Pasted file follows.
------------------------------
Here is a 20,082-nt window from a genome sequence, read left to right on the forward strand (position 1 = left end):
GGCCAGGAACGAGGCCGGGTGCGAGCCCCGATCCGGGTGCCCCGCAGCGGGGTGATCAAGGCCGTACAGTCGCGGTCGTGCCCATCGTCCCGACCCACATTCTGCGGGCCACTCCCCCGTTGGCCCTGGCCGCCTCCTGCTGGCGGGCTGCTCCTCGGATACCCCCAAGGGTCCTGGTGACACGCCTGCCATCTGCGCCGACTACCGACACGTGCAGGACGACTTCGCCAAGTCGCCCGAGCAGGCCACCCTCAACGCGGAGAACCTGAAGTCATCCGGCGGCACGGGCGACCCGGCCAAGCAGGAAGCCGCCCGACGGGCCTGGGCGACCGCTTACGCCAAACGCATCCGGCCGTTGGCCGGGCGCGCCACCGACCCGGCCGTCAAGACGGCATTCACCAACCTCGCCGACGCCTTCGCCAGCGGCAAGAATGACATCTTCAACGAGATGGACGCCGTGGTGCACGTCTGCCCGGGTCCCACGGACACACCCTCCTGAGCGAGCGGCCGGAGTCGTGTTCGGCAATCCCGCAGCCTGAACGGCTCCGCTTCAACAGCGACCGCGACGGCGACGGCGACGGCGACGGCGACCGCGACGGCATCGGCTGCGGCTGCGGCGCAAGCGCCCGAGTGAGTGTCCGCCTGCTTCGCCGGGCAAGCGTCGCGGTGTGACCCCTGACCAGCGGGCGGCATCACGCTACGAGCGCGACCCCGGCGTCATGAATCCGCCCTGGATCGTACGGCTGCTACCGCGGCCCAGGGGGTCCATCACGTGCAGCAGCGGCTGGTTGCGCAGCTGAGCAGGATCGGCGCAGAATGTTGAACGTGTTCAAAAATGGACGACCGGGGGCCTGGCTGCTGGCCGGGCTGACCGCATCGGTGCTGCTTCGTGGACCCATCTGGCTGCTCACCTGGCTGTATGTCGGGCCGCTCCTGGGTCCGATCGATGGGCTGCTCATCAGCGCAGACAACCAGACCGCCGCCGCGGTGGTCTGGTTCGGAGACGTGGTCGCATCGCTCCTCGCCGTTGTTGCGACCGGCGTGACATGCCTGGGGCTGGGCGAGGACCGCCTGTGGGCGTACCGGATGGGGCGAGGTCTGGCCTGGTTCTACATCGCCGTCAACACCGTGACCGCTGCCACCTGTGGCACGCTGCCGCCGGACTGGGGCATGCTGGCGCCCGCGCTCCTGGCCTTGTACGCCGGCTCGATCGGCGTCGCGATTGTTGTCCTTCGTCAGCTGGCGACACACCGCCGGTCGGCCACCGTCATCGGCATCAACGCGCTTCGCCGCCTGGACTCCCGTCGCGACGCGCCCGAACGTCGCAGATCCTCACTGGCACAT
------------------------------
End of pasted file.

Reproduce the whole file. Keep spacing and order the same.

Here is a 20,082-nt window from a genome sequence, read left to right on the forward strand (position 1 = left end):
GGCCAGGAACGAGGCCGGGTGCGAGCCCCGATCCGGGTGCCCCGCAGCGGGGTGATCAAGGCCGTACAGTCGCGGTCGTGCCCATCGTCCCGACCCACATTCTGCGGGCCACTCCCCCGTTGGCCCTGGCCGCCTCCTGCTGGCGGGCTGCTCCTCGGATACCCCCAAGGGTCCTGGTGACACGCCTGCCATCTGCGCCGACTACCGACACGTGCAGGACGACTTCGCCAAGTCGCCCGAGCAGGCCACCCTCAACGCGGAGAACCTGAAGTCATCCGGCGGCACGGGCGACCCGGCCAAGCAGGAAGCCGCCCGACGGGCCTGGGCGACCGCTTACGCCAAACGCATCCGGCCGTTGGCCGGGCGCGCCACCGACCCGGCCGTCAAGACGGCATTCACCAACCTCGCCGACGCCTTCGCCAGCGGCAAGAATGACATCTTCAACGAGATGGACGCCGTGGTGCACGTCTGCCCGGGTCCCACGGACACACCCTCCTGAGCGAGCGGCCGGAGTCGTGTTCGGCAATCCCGCAGCCTGAACGGCTCCGCTTCAACAGCGACCGCGACGGCGACGGCGACGGCGACGGCGACCGCGACGGCATCGGCTGCGGCTGCGGCGCAAGCGCCCGAGTGAGTGTCCGCCTGCTTCGCCGGGCAAGCGTCGCGGTGTGACCCCTGACCAGCGGGCGGCATCACGCTACGAGCGCGACCCCGGCGTCATGAATCCGCCCTGGATCGTACGGCTGCTACCGCGGCCCAGGGGGTCCATCACGTGCAGCAGCGGCTGGTTGCGCAGCTGAGCAGGATCGGCGCAGAATGTTGAACGTGTTCAAAAATGGACGACCGGGGGCCTGGCTGCTGGCCGGGCTGACCGCATCGGTGCTGCTTCGTGGACCCATCTGGCTGCTCACCTGGCTGTATGTCGGGCCGCTCCTGGGTCCGATCGATGGGCTGCTCATCAGCGCAGACAACCAGACCGCCGCCGCGGTGGTCTGGTTCGGAGACGTGGTCGCATCGCTCCTCGCCGTTGTTGCGACCGGCGTGACATGCCTGGGGCTGGGCGAGGACCGCCTGTGGGCGTACCGGATGGGGCGAGGTCTGGCCTGGTTCTACATCGCCGTCAACACCGTGACCGCTGCCACCTGTGGCACGCTGCCGCCGGACTGGGGCATGCTGGCGCCCGCGCTCCTGGCCTTGTACGCCGGCTCGATCGGCGTCGCGATTGTTGTCCTTCGTCAGCTGGCGACACACCGCCGGTCGGCCACCGTCATCGGCATCAACGCGCTTCGCCGCCTGGACTCCCGTCGCGACGCGCCCGAACGTCGCAGATCCTCACTGGCACAT